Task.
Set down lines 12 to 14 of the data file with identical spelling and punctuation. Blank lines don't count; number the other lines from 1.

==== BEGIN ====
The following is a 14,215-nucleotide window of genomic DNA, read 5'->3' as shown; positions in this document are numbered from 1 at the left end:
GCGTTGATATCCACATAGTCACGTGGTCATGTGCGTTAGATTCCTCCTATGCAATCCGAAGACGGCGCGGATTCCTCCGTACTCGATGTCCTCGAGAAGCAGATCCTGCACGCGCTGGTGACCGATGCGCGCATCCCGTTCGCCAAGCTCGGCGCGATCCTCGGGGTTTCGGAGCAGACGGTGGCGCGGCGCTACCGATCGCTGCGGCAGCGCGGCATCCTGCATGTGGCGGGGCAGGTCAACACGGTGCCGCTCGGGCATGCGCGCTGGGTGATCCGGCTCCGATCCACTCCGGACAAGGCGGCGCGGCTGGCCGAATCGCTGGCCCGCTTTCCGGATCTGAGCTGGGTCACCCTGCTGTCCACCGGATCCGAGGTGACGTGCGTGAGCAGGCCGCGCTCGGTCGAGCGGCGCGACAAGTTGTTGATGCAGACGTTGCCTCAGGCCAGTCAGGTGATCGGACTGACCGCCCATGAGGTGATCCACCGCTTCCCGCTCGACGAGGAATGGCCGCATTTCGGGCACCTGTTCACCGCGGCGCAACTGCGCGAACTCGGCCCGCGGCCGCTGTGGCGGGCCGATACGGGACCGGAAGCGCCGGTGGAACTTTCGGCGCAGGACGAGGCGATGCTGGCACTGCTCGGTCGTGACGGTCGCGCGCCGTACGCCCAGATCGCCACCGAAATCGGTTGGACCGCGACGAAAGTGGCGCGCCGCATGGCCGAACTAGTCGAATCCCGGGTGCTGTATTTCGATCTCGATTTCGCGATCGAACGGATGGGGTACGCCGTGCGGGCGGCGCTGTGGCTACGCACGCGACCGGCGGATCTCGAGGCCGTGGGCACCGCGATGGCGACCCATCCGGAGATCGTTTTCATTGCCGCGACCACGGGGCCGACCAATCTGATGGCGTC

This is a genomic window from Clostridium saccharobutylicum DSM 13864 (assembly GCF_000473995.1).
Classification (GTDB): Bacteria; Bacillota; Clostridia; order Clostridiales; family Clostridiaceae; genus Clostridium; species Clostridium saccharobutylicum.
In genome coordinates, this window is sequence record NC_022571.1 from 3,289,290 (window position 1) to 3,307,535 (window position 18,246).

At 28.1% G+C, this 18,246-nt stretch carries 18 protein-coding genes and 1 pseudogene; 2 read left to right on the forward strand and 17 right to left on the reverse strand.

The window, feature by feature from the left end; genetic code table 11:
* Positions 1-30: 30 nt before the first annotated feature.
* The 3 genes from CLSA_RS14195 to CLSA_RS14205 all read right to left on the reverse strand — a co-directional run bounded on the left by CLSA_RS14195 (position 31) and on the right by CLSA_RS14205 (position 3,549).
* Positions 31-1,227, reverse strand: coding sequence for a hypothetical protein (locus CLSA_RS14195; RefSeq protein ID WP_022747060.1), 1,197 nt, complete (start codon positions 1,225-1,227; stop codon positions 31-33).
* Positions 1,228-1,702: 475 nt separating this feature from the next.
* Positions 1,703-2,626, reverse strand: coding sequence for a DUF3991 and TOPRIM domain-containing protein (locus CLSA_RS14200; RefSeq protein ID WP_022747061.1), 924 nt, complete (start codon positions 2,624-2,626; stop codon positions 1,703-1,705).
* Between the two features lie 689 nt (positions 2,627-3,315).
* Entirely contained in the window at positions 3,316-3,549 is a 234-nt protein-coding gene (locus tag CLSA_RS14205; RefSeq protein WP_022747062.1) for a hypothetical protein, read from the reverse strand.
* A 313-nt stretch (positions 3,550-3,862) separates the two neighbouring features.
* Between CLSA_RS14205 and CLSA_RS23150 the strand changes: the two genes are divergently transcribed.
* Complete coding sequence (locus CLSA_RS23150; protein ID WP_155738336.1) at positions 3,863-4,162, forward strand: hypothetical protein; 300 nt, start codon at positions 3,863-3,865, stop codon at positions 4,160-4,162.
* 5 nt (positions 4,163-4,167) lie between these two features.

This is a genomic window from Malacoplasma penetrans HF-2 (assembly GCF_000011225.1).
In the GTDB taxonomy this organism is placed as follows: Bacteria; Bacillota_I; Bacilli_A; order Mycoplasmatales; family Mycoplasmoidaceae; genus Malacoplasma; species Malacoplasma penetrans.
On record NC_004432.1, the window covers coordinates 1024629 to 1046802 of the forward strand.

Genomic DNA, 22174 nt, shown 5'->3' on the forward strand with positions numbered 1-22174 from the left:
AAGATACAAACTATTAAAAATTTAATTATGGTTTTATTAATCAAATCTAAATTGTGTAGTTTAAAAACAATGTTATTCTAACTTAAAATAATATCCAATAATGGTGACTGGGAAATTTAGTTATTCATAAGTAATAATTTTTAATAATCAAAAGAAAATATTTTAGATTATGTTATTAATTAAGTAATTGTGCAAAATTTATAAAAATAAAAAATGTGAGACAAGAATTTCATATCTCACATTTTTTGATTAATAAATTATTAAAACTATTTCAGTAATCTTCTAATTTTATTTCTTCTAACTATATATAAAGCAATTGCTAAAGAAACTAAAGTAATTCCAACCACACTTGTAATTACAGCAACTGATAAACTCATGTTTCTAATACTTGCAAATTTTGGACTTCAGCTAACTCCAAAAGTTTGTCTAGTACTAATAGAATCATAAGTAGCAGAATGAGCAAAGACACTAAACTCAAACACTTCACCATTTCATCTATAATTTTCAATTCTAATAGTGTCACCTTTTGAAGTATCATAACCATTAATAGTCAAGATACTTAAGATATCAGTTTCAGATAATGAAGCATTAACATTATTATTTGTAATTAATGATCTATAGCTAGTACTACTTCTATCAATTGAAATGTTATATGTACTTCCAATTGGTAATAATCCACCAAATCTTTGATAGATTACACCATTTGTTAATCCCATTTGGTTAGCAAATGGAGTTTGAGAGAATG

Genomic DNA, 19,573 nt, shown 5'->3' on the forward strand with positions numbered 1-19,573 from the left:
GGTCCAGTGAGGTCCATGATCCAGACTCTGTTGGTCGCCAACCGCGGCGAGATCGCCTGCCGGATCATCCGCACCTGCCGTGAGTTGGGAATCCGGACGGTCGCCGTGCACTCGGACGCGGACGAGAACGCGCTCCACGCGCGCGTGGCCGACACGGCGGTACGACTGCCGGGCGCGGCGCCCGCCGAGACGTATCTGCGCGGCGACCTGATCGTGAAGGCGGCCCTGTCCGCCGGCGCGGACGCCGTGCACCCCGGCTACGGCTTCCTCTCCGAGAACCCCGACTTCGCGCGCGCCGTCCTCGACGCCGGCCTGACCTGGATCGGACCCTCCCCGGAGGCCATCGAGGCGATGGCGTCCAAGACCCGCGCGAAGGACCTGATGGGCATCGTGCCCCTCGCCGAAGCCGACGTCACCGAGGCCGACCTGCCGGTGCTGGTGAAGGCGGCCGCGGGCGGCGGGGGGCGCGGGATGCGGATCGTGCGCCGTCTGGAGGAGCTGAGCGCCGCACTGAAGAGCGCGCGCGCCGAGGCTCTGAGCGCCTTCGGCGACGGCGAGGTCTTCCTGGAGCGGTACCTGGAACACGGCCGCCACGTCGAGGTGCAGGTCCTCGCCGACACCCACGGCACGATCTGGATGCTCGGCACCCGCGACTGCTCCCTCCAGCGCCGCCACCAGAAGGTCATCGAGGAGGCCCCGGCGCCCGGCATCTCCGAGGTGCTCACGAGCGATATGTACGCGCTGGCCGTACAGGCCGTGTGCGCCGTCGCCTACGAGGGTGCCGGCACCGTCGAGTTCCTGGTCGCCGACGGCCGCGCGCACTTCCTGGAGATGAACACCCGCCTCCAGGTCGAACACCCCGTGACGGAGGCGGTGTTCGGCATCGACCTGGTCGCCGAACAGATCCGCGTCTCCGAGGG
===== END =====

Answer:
* Positions 1,703-2,626, reverse strand: coding sequence for a DUF3991 and TOPRIM domain-containing protein (locus CLSA_RS14200; RefSeq protein ID WP_022747061.1), 924 nt, complete (start codon positions 2,624-2,626; stop codon positions 1,703-1,705).
* Between the two features lie 689 nt (positions 2,627-3,315).
* Entirely contained in the window at positions 3,316-3,549 is a 234-nt protein-coding gene (locus tag CLSA_RS14205; RefSeq protein WP_022747062.1) for a hypothetical protein, read from the reverse strand.